The Onlooker, September 19, 1903




The conversation had drifted by easy stages from cricket to murder considered as a fine art before Tebbit contributed his quota.

“I committed a murder myself once,” he said. “At least,” he added, “I suppose that if A does a thing, knowing that by doing it he offers to B opportunity and temptation to murder C, and also knowing that B has never resisted temptation in his life, and is never likely to do so, then A—morally if not legally—is the murderer of C. That is the case, I think?”

He turned for an opinion to the legal member, who endorsed his views and asked for details.

“The melancholy event to which I refer,” began Tebbit, lighting a cigar, “took place in the days when the lady who afterwards (at a ceremony to which many of those present were kind enough to lend their moral support) became Mrs. Tebbit was still Miss Reynolds. We had been engaged some three days, and my state of mind was such that I should have been proud to have stood on my head indefinitely at her bidding, or to have danced a hornpipe in Piccadilly for her delectation. As a matter of fact she did not demand these feats. The only request she made was that I would take charge of a ring for her and have a stone which had fallen out replaced by a jeweller. I accepted the commission.

“ ‘You must take great care of it,’ she said. ‘It’s not like an ordinary ring. It’s a sort of heirloom. If you lose the stone it can never be replaced, and I shall die and never forgive you.’ I said I would guard it with my life.

“On my way to the jeweller’s I was unlucky enough to run across my aunt. It is to the sensible and munificent conditions of the will of that lady that I owe the modest competence I now enjoy. At that time her word was law to me. She refused to allow me to go on to the jeweller’s, and insisted on my going back to her house for lunch. I did.

“My aunt kept an excellent table, a green parrot, and a Persian cat. It was one of her idiosyncrasies that all her guests should scratch the left ear of the last, and feed the second with almonds. Now I like cats, and it was a privilege to scratch the ear of such a magnificent animal as my aunt’s Persian. But parrots always have been and always will be my sworn foes. However, I had to do as I was told, so I gave the bird its almonds. But I did it in a cold and distant manner, intended to convey to it the impression that it commanded neither my sympathy nor my respect. My aunt did not notice this, but the parrot did. It eyed me coldly. Also it evidently made a mental note to get even with me later on. I smiled scornfully at it, and in dumb show dared it to do its worst. And it did.

“My aunt was always in the habit of allowing it to leave its cage after lunch and take a constitutional on the table. It cast a furtive glance in my direction as it left its cage, to see if any of my fingers were within reach of its beak, but I had anticipated this move and sat well back from the table with my arms folded. The bird, baffled in its insidious design, made some inane observation about putting on the “ket,” and began to hop up and down the cloth, as disgusting a picture of senile wickedness as I ever wish to see. I watched it in silence.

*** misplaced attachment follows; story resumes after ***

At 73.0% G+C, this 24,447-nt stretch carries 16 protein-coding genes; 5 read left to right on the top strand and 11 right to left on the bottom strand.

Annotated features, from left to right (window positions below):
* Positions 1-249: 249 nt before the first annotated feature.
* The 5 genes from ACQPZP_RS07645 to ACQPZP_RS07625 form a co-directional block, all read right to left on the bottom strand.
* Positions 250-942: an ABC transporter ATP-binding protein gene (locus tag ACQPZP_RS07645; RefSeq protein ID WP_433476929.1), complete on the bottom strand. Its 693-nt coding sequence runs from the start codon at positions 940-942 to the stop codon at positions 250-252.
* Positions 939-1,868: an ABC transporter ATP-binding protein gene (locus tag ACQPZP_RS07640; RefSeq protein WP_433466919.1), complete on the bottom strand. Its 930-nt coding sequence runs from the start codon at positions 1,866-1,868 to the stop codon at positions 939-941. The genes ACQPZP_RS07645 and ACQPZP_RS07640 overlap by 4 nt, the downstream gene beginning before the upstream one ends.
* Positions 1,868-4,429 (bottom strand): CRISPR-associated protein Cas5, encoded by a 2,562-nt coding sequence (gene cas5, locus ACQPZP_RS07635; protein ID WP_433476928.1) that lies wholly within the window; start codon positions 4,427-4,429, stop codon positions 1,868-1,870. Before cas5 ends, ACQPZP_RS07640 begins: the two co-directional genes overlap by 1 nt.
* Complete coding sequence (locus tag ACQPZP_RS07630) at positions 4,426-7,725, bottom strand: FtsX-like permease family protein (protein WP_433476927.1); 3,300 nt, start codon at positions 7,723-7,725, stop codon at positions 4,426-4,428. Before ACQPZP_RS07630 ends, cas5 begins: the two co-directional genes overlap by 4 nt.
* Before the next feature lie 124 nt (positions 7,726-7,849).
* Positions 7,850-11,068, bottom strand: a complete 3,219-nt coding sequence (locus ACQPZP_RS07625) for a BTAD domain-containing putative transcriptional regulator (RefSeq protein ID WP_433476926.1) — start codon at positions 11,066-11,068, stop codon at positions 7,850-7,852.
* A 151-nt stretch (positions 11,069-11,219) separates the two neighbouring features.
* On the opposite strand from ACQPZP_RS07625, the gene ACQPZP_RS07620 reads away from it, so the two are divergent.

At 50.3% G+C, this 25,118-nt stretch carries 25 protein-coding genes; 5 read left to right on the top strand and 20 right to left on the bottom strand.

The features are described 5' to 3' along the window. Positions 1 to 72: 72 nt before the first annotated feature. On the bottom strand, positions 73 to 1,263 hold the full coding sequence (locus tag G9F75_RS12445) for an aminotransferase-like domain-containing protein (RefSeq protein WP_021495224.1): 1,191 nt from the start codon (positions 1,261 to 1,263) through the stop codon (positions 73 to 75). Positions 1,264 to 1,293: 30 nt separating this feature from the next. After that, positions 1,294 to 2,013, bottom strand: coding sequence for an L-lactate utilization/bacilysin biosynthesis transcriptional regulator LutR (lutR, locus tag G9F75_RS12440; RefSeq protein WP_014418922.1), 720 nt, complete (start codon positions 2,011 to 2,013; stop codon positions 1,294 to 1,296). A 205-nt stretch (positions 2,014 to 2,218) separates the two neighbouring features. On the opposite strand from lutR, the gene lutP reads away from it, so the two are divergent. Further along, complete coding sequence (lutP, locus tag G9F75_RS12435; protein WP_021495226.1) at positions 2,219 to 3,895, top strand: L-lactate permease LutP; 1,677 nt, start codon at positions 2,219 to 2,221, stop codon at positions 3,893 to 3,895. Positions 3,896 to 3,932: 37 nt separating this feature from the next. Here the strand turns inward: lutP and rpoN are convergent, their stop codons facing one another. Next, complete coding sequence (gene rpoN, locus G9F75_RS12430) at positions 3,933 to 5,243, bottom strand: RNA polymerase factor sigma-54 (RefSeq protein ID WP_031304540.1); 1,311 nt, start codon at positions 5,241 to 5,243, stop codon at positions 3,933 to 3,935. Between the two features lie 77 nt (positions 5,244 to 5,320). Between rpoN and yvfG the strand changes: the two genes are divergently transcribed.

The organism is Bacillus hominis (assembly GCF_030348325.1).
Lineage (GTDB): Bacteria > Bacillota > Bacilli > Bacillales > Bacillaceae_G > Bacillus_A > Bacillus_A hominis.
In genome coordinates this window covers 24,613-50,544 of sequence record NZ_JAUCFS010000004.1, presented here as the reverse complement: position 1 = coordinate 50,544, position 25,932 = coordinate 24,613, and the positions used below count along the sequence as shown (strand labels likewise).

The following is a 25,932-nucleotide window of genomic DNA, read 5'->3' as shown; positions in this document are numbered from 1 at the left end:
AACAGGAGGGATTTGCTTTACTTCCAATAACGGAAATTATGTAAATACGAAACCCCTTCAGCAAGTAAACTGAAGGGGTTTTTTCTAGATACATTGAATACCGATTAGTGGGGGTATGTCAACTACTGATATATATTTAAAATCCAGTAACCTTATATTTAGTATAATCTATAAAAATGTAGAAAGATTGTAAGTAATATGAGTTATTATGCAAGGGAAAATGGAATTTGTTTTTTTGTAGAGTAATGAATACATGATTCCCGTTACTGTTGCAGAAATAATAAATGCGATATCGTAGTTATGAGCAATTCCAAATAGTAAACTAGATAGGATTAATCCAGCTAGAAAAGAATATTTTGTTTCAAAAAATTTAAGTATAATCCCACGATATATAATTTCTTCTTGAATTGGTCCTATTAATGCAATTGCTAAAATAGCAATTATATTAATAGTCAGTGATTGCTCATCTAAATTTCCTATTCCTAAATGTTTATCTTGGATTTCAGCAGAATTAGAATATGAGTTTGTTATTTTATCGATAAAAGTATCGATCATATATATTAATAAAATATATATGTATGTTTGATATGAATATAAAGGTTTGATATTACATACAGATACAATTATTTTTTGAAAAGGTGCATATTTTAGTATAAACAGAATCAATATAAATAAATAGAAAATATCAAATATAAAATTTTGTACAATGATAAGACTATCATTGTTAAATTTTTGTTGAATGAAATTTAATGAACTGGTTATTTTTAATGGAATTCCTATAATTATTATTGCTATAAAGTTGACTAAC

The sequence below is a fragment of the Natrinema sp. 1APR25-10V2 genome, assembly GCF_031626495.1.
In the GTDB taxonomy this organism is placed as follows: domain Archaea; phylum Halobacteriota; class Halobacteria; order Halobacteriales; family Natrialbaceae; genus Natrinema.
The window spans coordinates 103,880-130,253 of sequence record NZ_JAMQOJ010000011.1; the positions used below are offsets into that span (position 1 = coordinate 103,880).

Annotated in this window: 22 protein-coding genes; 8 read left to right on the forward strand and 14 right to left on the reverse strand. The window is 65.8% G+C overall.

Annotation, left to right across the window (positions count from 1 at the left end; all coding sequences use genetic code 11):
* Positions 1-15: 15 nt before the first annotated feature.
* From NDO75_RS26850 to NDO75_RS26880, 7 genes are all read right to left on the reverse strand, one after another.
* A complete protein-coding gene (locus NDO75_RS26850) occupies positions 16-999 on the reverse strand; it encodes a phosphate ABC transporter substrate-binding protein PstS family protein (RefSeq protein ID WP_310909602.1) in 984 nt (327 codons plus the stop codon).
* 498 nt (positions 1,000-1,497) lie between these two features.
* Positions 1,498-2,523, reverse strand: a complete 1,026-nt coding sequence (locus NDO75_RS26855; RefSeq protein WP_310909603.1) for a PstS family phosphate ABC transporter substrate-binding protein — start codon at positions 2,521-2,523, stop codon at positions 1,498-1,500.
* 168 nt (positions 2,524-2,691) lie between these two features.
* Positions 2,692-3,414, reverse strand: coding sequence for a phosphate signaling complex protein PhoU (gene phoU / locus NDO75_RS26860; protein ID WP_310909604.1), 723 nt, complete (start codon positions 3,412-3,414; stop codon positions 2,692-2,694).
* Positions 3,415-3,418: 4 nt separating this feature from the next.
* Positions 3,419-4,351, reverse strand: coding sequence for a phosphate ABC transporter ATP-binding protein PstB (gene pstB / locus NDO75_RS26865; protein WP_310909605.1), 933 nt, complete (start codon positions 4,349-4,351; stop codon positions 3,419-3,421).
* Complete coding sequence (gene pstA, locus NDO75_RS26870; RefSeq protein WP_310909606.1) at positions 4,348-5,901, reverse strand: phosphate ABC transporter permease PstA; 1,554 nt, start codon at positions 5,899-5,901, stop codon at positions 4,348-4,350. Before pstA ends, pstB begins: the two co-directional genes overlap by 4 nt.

“My reflections were interrupted by my aunt asking me if I could supply her with a postage stamp. I began to search my pockets. I distinctly remembered having put one somewhere on my person, though where exactly I could not for the moment remember. I tried my watch-pocket first. My watch-pocket is the pocket in which I never keep my watch. I use it as a sort of handy warehouse for any small articles which I may have occasion to carry. In this case it contained a newspaper clipping, Miss Reynolds’ ring, and a solitary stamp. I laid them out on the table in that order. I handed my aunt the stamp, and in doing so took my eye off the parrot. It was a rash thing to do. The bird saw its opportunity, and took it. It made a sudden swoop, and when I looked at the table again all I could see was the newspaper clipping. The priceless ring was inside the parrot.

“My case now became a difficult one. It was impossible to take proceedings against the parrot. My aunt had not seen the incident take place, and I knew her too well to think that she would allow me to dissect her pet in order to recover a ring which, for all she knew, might have no existence. Even if she were in possession of the full facts of the case I felt instinctively that she would side with the bird, and that any high-handed action on my part might have the most disastrous effects for me. My only course was to wait.